Is This Just a Cop-Out?
You should read everything with the eye of a sceptic, including the stuff you get from me. No, I mean it. You see, everything I share is intended to make you think. Don’t accept anything I share at face value. Ask yourself, “Is this making sense? Does this fit with my own experience? Does this guy sound like someone who’s done a bit of homework and knows what he’s talking about?” The conclusion you come to is something I leave to you.
Right now, the job market is in a state of absolute turmoil and no-one, including me, can give you any idea when things might settle down. I wish I could. It’s a situation that could make any young person feel “I’m doomed.” Well you’re not, but a reality check is necessary.
The reality is that the job market is tougher than it’s been at any time in living memory and for me, that’s 72 years! That means that even adopting the best strategy, you’re going to experience more setbacks than you might expect if the economy were booming. At the same time, applying the best strategies is never more important than when things are really, really tough. When there are more job vacancies than there are people available to fill them, you can get away with having no career plan, a lousy C.V. and not preparing as well as you should for a job interview. When jobs are in short supply (it is predicted that we could see 3 million unemployed before this is over) it’s going to be tough even when you do everything right; but taking a casual approach is just not an option. I’m aware that that sounds awfully like a cop-out clause…for me. It must sound as if I’m saying: “In spite of the fact that my help may not get you to where you’re wanting to be for quite a long time, stick with me anyway.” I can understand why it might seem that way. So, let’s focus on what’s in your favour and what you can do, even in a situation as bad as this.
In Your Favour
There’s never been a recession that went on for ever. Scientists are predicting that it could take the economy 3 years to recover from Covid; and there could be sectors of the economy that disappear altogether, never to return. But 3 years is not forever and while some sectors might be obliterated, it will turn out to be the making of other sectors. In fact, this is happening already. There are sectors that are thriving already, as a direct consequence of Covid. No-one’s talking about Amazon going bust are they? Warehouse managers, delivery drivers are the in-demand jobs. So, tip number one is:
- Keep your eye on what’s not going badly.
What opportunities might be open to you that you hadn’t ever considered before? Yes, but what if these are not opportunities that would appeal to me? Listen. They probably won’t be. That’s not a reason to reject them as stepping-stones to a career that eventually will appeal to you. Neither am I suggesting that you abandon all hope of ever getting into a career that is really fulfilling.
A few years ago, I needed to fly to Nairobi. The reason I needed to fly to Nairobi was because the girl I was courting, the girl I eventually married, the wife I’m still married to 43 years later, was spending a year in Kenya at the time. My life would have been a whole lot easier if she’d been living in Guildford instead of Nairobi. The journey to Nairobi would have been easier if I could have boarded a direct flight instead of having to travel via Brussels. Unfortunately, life doesn’t set out to make things easy; but was that a reason to settle for a “second best girl.” Was it heck! Tip number 2 is:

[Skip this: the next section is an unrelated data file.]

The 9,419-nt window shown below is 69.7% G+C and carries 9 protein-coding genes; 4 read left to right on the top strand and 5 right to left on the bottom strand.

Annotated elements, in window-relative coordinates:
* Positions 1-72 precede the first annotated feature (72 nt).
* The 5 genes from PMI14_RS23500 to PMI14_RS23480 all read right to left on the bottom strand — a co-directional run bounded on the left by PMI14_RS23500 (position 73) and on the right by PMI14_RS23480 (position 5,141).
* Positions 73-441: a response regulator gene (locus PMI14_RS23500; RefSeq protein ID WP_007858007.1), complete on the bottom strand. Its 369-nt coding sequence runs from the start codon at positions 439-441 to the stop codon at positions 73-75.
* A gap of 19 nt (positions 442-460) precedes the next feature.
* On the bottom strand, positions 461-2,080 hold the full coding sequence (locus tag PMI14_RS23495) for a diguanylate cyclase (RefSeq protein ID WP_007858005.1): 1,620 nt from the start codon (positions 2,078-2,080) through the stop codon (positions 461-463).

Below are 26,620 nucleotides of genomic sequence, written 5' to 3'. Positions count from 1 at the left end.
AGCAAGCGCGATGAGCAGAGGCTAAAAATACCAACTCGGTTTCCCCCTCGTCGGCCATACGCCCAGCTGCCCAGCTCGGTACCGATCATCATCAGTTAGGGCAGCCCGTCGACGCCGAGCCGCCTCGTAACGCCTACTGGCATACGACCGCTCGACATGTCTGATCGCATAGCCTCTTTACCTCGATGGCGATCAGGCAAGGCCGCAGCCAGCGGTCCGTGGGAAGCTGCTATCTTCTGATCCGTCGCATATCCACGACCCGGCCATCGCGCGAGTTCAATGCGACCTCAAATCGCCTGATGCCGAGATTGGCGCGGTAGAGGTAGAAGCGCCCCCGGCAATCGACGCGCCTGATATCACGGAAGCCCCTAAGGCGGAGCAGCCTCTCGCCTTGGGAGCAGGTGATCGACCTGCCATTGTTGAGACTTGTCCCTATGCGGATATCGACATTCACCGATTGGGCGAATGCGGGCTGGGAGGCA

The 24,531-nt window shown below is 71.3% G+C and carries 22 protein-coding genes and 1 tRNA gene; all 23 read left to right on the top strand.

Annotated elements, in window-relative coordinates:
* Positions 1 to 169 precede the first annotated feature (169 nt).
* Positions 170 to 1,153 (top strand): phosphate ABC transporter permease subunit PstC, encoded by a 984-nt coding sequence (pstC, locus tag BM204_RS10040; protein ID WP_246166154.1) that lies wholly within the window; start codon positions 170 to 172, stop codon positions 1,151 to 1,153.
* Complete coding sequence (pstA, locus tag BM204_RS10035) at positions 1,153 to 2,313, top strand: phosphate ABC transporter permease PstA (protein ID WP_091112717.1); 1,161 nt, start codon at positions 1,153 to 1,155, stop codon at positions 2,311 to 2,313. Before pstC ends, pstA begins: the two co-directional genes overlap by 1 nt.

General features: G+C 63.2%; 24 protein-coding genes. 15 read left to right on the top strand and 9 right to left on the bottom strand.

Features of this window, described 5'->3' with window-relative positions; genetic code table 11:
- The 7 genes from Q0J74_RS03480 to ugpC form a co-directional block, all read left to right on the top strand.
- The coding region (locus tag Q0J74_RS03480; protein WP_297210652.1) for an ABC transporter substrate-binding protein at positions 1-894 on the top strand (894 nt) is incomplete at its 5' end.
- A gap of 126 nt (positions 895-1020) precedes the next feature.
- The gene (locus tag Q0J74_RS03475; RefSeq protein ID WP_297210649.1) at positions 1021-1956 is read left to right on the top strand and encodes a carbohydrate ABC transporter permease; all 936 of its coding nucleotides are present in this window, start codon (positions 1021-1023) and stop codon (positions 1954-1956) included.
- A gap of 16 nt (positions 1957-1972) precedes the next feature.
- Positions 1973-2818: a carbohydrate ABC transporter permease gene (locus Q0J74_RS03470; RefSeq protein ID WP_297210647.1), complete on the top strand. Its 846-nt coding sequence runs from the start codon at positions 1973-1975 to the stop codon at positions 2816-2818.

- Make the most of whatever opportunities present themselves…for now.
When you’re in your teens or early twenties, 3 years seems like forever. The thought of putting your career on hold for as long as that must be agony. And yet. Bad as it is, the crisis has hit you at a time of life when you don’t have mortgage payments to keep up, when losing your job might also result in losing your home, when you don’t have a family depending on your income. As long as your parents are not facing such calamity (my heart bleeds for all of you if they are) you are at least secure. Don’t panic. Time is on your side. Tip number 3:
- Take no notice of all this garbage about yours being a “lost generation.” Previous generations have been decimated by war. Many of them were truly lost; lost as in gone for ever, lost as in dead! Let’s get a sense of proportion about this shall we?
I’d like to wind up this week’s message with this. I get a feeling that behind the despair felt by so many young people is another feeling: a feeling of being on your own. Nothing could be further from the truth. I know from talking to teachers, parents, and fellow businesspeople that there are lots of people out there doing everything they can to help the younger generation. There are loads of us. Reach out to us. Don’t push us away. I’ll be sharing all kinds of tips every week, which are not going to cost you anything to get hold of. In the current situation, it may well be that the most helpful thing this 72-year-old git can do to support you is to offer reasons to be hopeful. Tip number 4:
- Stay in touch.
Until next week,